Autumnal Equinox Brought Wild Weather to Portland, Oregon Coast
(Oregon Coast) – It is now officially fall today – Sunday – and the Oregon coast and parts of Portland saw Mother Nature throwing quite the noisy party to usher out summer. (Above: a slightly stormy Seaside, on the north coast).
According to OMSI's Jim Todd, fall officially began at 1:44 p.m. today. It's when the Sun rises due east and sets due west on the equinox.
“At that point the Sun is directly above the Earth’s equator, and the significance of this is that every point on Earth will, for one day, experience nearly 12 hours of darkness and 12 hours of daylight,” Todd said. “At the South Pole the penguins will be celebrating the first appearance of the sun in six months. By the same token, at the North Pole the polar bears will be bracing themselves for six months of darkness.”
The first day of fall brought some wild weather. In the Portland area, right around the time of the equinox, major winds knocked around a few trees and caused some power problems as well as one home getting hit by a fallen tree.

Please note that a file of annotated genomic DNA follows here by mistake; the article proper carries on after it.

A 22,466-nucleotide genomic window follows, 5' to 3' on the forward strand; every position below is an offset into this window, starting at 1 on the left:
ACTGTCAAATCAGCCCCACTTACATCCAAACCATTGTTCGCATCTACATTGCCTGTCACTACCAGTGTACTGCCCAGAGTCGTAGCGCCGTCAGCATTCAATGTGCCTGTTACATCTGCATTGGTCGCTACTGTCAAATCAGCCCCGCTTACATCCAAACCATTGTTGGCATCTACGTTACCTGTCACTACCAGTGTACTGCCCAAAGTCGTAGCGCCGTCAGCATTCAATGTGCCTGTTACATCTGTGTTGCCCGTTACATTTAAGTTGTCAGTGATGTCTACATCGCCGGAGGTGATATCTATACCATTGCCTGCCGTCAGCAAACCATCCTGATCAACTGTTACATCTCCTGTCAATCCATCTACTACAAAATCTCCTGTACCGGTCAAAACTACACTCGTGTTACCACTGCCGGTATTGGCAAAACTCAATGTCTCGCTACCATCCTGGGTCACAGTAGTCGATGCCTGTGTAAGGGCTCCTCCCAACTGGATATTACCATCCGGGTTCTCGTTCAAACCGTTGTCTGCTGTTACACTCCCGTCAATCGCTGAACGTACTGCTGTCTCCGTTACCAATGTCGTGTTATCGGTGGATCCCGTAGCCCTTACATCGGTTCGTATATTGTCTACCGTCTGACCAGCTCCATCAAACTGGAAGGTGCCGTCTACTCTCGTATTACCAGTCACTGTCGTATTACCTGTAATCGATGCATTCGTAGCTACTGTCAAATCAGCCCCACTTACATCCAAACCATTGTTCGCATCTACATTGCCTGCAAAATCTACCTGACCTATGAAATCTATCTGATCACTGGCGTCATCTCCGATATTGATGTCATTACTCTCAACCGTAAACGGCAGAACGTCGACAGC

50 to 60 mph gusts happened around noon on parts of the Oregon coast. Many gusts around Oceanside and Pacific City were in excess of 40 mph. The central Oregon coast was not quite as blustery, however. (Above: a slightly stormy Manzanita, on the north coast).
1.27 inches of rain fell on sections of the north Oregon coast on Sunday over a 24 hour period, including near Oceanside. The Cannon Beach area had about almost a quarter of an inch every few hours or so, according to National Weather Service data. Lincoln City and other central coast towns like Depoe Bay, Newport and Yachats came in at more around an inch of rain in 24 hours.
However, later in the day various web cams along the coast, including Depoe Bay, showed the sun poking its head out and creating some stunning sights with all the dark clouds surrounding it and other parts of the scenery.
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